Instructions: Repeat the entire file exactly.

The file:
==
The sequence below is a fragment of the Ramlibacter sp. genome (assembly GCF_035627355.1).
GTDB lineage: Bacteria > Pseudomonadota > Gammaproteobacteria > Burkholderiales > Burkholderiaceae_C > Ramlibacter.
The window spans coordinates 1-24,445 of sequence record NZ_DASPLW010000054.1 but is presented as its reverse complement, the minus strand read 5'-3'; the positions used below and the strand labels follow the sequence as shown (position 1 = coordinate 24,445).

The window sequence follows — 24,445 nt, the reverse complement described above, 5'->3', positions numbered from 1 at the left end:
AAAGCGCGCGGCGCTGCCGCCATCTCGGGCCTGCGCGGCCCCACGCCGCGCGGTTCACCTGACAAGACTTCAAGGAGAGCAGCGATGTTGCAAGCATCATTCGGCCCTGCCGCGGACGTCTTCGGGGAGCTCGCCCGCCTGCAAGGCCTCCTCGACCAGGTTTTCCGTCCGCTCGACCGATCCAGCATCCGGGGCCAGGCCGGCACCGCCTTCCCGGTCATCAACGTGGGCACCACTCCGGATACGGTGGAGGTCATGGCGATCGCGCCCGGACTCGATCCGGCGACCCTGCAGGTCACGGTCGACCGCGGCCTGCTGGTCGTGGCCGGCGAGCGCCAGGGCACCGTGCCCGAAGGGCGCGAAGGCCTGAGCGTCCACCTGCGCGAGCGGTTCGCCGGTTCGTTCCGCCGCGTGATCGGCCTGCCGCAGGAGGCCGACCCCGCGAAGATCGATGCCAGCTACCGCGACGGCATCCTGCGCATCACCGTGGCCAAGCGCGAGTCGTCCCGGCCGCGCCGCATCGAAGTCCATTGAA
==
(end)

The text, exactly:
The sequence below is a fragment of the Ramlibacter sp. genome (assembly GCF_035627355.1).
GTDB lineage: Bacteria > Pseudomonadota > Gammaproteobacteria > Burkholderiales > Burkholderiaceae_C > Ramlibacter.
The window spans coordinates 1-24,445 of sequence record NZ_DASPLW010000054.1 but is presented as its reverse complement, the minus strand read 5'-3'; the positions used below and the strand labels follow the sequence as shown (position 1 = coordinate 24,445).

The window sequence follows — 24,445 nt, the reverse complement described above, 5'->3', positions numbered from 1 at the left end:
AAAGCGCGCGGCGCTGCCGCCATCTCGGGCCTGCGCGGCCCCACGCCGCGCGGTTCACCTGACAAGACTTCAAGGAGAGCAGCGATGTTGCAAGCATCATTCGGCCCTGCCGCGGACGTCTTCGGGGAGCTCGCCCGCCTGCAAGGCCTCCTCGACCAGGTTTTCCGTCCGCTCGACCGATCCAGCATCCGGGGCCAGGCCGGCACCGCCTTCCCGGTCATCAACGTGGGCACCACTCCGGATACGGTGGAGGTCATGGCGATCGCGCCCGGACTCGATCCGGCGACCCTGCAGGTCACGGTCGACCGCGGCCTGCTGGTCGTGGCCGGCGAGCGCCAGGGCACCGTGCCCGAAGGGCGCGAAGGCCTGAGCGTCCACCTGCGCGAGCGGTTCGCCGGTTCGTTCCGCCGCGTGATCGGCCTGCCGCAGGAGGCCGACCCCGCGAAGATCGATGCCAGCTACCGCGACGGCATCCTGCGCATCACCGTGGCCAAGCGCGAGTCGTCCCGGCCGCGCCGCATCGAAGTCCATTGAA